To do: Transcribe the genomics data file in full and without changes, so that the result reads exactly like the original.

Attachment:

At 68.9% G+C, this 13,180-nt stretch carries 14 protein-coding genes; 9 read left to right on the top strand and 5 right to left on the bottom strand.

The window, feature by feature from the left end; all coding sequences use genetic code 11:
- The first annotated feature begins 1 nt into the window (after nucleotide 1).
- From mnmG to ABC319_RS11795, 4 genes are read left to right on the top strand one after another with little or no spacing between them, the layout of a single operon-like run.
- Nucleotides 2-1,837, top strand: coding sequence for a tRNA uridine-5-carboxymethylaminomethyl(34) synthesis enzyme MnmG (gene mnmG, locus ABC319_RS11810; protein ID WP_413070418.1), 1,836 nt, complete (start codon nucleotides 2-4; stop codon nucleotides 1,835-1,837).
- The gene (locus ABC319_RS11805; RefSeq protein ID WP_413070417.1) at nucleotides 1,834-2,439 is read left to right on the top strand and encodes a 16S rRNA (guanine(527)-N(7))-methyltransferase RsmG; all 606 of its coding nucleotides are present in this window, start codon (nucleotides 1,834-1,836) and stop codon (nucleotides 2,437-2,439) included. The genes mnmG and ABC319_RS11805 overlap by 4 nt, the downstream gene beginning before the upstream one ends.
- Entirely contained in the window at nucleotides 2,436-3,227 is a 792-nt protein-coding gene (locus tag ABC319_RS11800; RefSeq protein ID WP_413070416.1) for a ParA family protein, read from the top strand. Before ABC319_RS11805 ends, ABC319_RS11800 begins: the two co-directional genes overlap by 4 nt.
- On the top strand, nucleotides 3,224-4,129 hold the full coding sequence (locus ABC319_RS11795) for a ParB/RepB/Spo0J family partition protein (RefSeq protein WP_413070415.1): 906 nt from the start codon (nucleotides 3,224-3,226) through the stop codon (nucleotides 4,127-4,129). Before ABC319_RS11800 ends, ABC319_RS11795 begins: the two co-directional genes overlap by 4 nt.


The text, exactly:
At 68.9% G+C, this 13,180-nt stretch carries 14 protein-coding genes; 9 read left to right on the top strand and 5 right to left on the bottom strand.

The window, feature by feature from the left end; all coding sequences use genetic code 11:
- The first annotated feature begins 1 nt into the window (after nucleotide 1).
- From mnmG to ABC319_RS11795, 4 genes are read left to right on the top strand one after another with little or no spacing between them, the layout of a single operon-like run.
- Nucleotides 2-1,837, top strand: coding sequence for a tRNA uridine-5-carboxymethylaminomethyl(34) synthesis enzyme MnmG (gene mnmG, locus ABC319_RS11810; protein ID WP_413070418.1), 1,836 nt, complete (start codon nucleotides 2-4; stop codon nucleotides 1,835-1,837).
- The gene (locus ABC319_RS11805; RefSeq protein ID WP_413070417.1) at nucleotides 1,834-2,439 is read left to right on the top strand and encodes a 16S rRNA (guanine(527)-N(7))-methyltransferase RsmG; all 606 of its coding nucleotides are present in this window, start codon (nucleotides 1,834-1,836) and stop codon (nucleotides 2,437-2,439) included. The genes mnmG and ABC319_RS11805 overlap by 4 nt, the downstream gene beginning before the upstream one ends.
- Entirely contained in the window at nucleotides 2,436-3,227 is a 792-nt protein-coding gene (locus tag ABC319_RS11800; RefSeq protein ID WP_413070416.1) for a ParA family protein, read from the top strand. Before ABC319_RS11805 ends, ABC319_RS11800 begins: the two co-directional genes overlap by 4 nt.
- On the top strand, nucleotides 3,224-4,129 hold the full coding sequence (locus ABC319_RS11795) for a ParB/RepB/Spo0J family partition protein (RefSeq protein WP_413070415.1): 906 nt from the start codon (nucleotides 3,224-3,226) through the stop codon (nucleotides 4,127-4,129). Before ABC319_RS11800 ends, ABC319_RS11795 begins: the two co-directional genes overlap by 4 nt.